“That one” double-standard

Just imagine if Barack Obama had referred to John McCain as “that one”.  What would the response have been, on TV, here and elsewhere?  They would have made another “Obama…Disrespectful” commercial.

From where I sit, the fact that there’s any wiggle-room here for people to argue that McCain didn’t mean that is a function of white privilege.  If Barack Obama had said it in reference to his distinguished colleague, he would’ve been drawn and quartered.

I have no idea what McCain meant here, but it’s definitely weird.  He’s not helping himself combat the “racially tinged” meme with crap like this.

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Seriously, what’s going on here?

I noticed this last night, at several points during the debate.  I don’t know how to read this.  It seems a little…self-demeaning.  An attempt to substitute “feminine charm” for substance.  Perhaps a personal signal for God in which she acknowledges her false witness?

Could you imagine Hillary (or for that matter, Barack, John, or Joe) getting away with the same?  Yeah, me neither.

What McCain and Obama’s tax plans reveal about their priorities

The Washington Post has an interesting graphic which gives a good visual for both McCain and Obama’s tax priorities.  It’s easy to see the difference between the two:  for McCain, the more money you already have, the more you’ll get back from the government.  The less you have, the less you’ll get.  For Obama, those who have the least receive the most tax support proportionally:

These figures are based on the Tax Policy Center’s analysis of the candidate’s proposals.  (The full report is available on pdf here.)

What’s particularly striking to me is what this says about each candidate’s priorities.  John McCain evidently believes that those who have the most should be given the most back – both in terms of actual dollars and percentages of tax decreases.  Barack Obama has the exact opposite philosophy here:  those who have the least actually get the highest percentages back.

As a Christian first, but also as an American who believes in fairness and equal opportunity, I frankly can’t understand where John McCain is coming from.  The idea of giving the most to those who already have the most, and giving the least to those who have the least is completely backward. It belies the interests of economic greed to which McCain is beholden.  It is out of touch not only with the needs of real people, but with the biblical idea of whom in society should we really be helping.  If this is an example of how John McCain’s values translate to policy, he should be opposed not only on political but moral grounds.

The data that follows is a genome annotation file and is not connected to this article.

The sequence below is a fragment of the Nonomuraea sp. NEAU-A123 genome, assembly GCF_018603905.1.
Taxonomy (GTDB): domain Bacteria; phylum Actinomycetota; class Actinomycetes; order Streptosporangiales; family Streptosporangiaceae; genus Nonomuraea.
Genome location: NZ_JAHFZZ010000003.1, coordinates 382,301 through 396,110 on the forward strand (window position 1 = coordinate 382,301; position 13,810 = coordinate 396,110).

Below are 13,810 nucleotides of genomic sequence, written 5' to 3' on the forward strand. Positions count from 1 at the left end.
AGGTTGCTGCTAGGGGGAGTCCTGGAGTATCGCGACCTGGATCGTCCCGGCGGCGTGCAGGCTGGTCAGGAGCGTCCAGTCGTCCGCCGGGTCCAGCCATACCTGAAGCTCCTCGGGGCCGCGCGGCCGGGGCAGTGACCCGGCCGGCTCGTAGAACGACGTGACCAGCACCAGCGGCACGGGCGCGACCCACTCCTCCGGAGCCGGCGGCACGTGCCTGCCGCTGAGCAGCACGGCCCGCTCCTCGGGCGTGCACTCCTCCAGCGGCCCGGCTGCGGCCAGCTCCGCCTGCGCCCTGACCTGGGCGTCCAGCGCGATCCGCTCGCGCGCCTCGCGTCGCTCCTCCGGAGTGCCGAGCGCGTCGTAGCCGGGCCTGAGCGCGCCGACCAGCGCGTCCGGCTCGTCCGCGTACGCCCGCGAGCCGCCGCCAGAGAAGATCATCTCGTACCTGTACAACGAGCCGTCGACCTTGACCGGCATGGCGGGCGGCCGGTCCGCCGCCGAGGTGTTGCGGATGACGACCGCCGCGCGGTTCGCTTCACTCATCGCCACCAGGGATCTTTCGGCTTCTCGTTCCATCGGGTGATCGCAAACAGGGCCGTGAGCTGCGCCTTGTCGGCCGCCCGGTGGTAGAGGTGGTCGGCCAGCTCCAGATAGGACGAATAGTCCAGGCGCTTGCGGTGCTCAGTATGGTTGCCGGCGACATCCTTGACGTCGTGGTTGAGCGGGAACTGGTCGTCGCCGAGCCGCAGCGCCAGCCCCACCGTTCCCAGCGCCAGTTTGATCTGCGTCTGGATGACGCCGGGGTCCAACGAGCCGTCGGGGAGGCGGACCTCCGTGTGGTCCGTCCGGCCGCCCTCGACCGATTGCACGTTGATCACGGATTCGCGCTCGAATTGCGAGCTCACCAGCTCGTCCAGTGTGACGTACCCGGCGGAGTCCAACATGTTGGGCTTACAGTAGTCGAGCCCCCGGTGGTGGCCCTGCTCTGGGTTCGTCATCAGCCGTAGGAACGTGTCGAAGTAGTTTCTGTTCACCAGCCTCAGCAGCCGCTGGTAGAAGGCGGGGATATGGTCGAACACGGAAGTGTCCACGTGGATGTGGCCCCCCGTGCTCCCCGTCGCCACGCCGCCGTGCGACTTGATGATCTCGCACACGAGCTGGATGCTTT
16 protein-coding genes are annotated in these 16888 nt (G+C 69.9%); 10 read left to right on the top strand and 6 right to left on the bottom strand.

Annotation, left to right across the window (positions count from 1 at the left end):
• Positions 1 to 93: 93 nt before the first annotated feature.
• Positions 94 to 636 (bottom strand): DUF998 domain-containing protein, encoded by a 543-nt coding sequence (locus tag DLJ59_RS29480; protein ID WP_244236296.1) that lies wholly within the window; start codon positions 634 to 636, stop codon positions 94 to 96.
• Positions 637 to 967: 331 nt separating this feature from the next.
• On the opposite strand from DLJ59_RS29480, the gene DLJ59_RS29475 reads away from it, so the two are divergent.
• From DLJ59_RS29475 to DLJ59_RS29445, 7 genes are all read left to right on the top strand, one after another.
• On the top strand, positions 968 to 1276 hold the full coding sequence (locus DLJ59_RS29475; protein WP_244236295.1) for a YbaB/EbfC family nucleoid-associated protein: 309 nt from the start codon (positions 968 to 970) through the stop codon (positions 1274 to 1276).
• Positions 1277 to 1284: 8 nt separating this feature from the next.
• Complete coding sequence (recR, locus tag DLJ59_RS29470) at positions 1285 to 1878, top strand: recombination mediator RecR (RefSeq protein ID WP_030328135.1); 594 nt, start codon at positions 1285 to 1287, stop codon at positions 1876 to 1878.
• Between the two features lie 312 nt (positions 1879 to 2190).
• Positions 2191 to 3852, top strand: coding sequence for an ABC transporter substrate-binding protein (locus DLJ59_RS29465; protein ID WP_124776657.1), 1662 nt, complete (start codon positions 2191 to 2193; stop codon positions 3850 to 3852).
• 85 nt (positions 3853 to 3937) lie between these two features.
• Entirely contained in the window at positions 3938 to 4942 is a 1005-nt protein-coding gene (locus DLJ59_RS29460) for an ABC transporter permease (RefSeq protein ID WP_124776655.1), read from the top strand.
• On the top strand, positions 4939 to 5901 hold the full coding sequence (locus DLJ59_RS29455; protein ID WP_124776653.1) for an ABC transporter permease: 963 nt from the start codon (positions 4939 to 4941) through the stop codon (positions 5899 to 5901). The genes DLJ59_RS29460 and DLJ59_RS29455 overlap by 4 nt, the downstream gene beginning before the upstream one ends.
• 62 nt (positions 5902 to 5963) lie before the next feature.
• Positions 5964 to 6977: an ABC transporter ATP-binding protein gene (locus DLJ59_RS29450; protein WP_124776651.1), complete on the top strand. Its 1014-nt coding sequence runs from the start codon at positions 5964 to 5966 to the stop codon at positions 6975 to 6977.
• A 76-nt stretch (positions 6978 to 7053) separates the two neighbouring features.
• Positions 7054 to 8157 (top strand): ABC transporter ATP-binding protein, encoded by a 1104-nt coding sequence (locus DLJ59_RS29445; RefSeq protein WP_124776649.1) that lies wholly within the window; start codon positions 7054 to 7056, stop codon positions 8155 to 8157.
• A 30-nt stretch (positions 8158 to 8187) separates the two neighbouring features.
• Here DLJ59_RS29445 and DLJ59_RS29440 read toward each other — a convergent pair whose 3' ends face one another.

UPDATE: Commenter cheyenne alerts us to another chart of the same data, created by chartjunk.  This one offers a visual that corresponds to the size of the U.S. population.

This blog is temporarily suspended.

Some of you may be wondering why I haven’t posted recently.  That’s understandable.  Here’s why: this blog has been suspended so it can go to the Senate for the first time since April 8th and work on the economic crisis.

(Note: this joke plagiarized directly from Muzikal203’s comment on the Great Orange Satan.)

Asking the (W)right questions

My dad sent me a link to this film and asked me if think it’s valid. Take a look:

In a word, no, I don’t think this is valid. My issue is with the questions that are being raised. This approach attempts to make McCain account for these crazy views espoused by one of his supporters. Basically, it’s a move to try and get McCain to answer: “Do you agree with or repudiate these views?” Seems fair in light of what happened to Obama, Wright?

Problem is, it is not legitimate to try and make McCain, Obama, or anyone else account for the views or statements made by their supporters. Instead, we need to hold them accountable to their own beliefs and actions. In McCain’s case, the questions can and should be raised: what are your views on the practice of Islam in America and elsewhere? And why is your campaign seeking out endorsements from religiously-bigoted pastors? For Obama, he shouldn’t be asked to approve of or repudiate everything Rev. Wright ever said, but I think it’s fair to ask why, in light of Rev. Wright’s controversial views, did he attend Trinity UCC for so long?

Each of these approaches to McCain’s and Obama’s pastors provides room for the nuance that has gone missing on both sides of this issue. And that’s what is needed, not simply to do unto them what was done unto us.